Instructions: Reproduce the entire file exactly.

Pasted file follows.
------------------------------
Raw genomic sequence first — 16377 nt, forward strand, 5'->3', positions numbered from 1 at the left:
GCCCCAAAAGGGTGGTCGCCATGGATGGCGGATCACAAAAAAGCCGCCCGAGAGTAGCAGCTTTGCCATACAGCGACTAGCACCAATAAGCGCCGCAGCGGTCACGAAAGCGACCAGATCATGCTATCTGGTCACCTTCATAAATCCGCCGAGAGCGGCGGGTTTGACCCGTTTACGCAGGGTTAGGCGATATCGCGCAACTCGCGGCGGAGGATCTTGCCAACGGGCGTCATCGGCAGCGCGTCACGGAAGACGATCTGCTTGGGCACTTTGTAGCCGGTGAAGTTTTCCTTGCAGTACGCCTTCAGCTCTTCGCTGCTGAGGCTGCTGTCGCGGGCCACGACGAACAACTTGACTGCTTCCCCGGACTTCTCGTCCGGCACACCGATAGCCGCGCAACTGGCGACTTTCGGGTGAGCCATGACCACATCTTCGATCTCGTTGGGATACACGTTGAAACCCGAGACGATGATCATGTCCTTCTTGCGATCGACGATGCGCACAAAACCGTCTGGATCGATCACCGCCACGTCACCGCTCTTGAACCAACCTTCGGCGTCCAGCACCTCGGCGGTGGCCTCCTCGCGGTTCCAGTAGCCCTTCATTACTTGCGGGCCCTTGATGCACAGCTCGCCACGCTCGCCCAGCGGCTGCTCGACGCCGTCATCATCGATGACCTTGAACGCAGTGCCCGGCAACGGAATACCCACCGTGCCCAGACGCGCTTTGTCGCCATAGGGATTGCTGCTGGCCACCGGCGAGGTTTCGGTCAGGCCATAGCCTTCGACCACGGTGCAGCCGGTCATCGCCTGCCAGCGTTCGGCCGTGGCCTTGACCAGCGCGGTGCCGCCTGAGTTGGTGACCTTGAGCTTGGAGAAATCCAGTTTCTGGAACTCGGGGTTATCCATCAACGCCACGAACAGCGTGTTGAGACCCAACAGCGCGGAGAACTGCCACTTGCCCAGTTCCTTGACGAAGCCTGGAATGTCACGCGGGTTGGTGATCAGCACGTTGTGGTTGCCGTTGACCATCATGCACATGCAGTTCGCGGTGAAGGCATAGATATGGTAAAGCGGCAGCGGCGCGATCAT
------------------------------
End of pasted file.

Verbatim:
Raw genomic sequence first — 16377 nt, forward strand, 5'->3', positions numbered from 1 at the left:
GCCCCAAAAGGGTGGTCGCCATGGATGGCGGATCACAAAAAAGCCGCCCGAGAGTAGCAGCTTTGCCATACAGCGACTAGCACCAATAAGCGCCGCAGCGGTCACGAAAGCGACCAGATCATGCTATCTGGTCACCTTCATAAATCCGCCGAGAGCGGCGGGTTTGACCCGTTTACGCAGGGTTAGGCGATATCGCGCAACTCGCGGCGGAGGATCTTGCCAACGGGCGTCATCGGCAGCGCGTCACGGAAGACGATCTGCTTGGGCACTTTGTAGCCGGTGAAGTTTTCCTTGCAGTACGCCTTCAGCTCTTCGCTGCTGAGGCTGCTGTCGCGGGCCACGACGAACAACTTGACTGCTTCCCCGGACTTCTCGTCCGGCACACCGATAGCCGCGCAACTGGCGACTTTCGGGTGAGCCATGACCACATCTTCGATCTCGTTGGGATACACGTTGAAACCCGAGACGATGATCATGTCCTTCTTGCGATCGACGATGCGCACAAAACCGTCTGGATCGATCACCGCCACGTCACCGCTCTTGAACCAACCTTCGGCGTCCAGCACCTCGGCGGTGGCCTCCTCGCGGTTCCAGTAGCCCTTCATTACTTGCGGGCCCTTGATGCACAGCTCGCCACGCTCGCCCAGCGGCTGCTCGACGCCGTCATCATCGATGACCTTGAACGCAGTGCCCGGCAACGGAATACCCACCGTGCCCAGACGCGCTTTGTCGCCATAGGGATTGCTGCTGGCCACCGGCGAGGTTTCGGTCAGGCCATAGCCTTCGACCACGGTGCAGCCGGTCATCGCCTGCCAGCGTTCGGCCGTGGCCTTGACCAGCGCGGTGCCGCCTGAGTTGGTGACCTTGAGCTTGGAGAAATCCAGTTTCTGGAACTCGGGGTTATCCATCAACGCCACGAACAGCGTGTTGAGACCCAACAGCGCGGAGAACTGCCACTTGCCCAGTTCCTTGACGAAGCCTGGAATGTCACGCGGGTTGGTGATCAGCACGTTGTGGTTGCCGTTGACCATCATGCACATGCAGTTCGCGGTGAAGGCATAGATATGGTAAAGCGGCAGCGGCGCGATCAT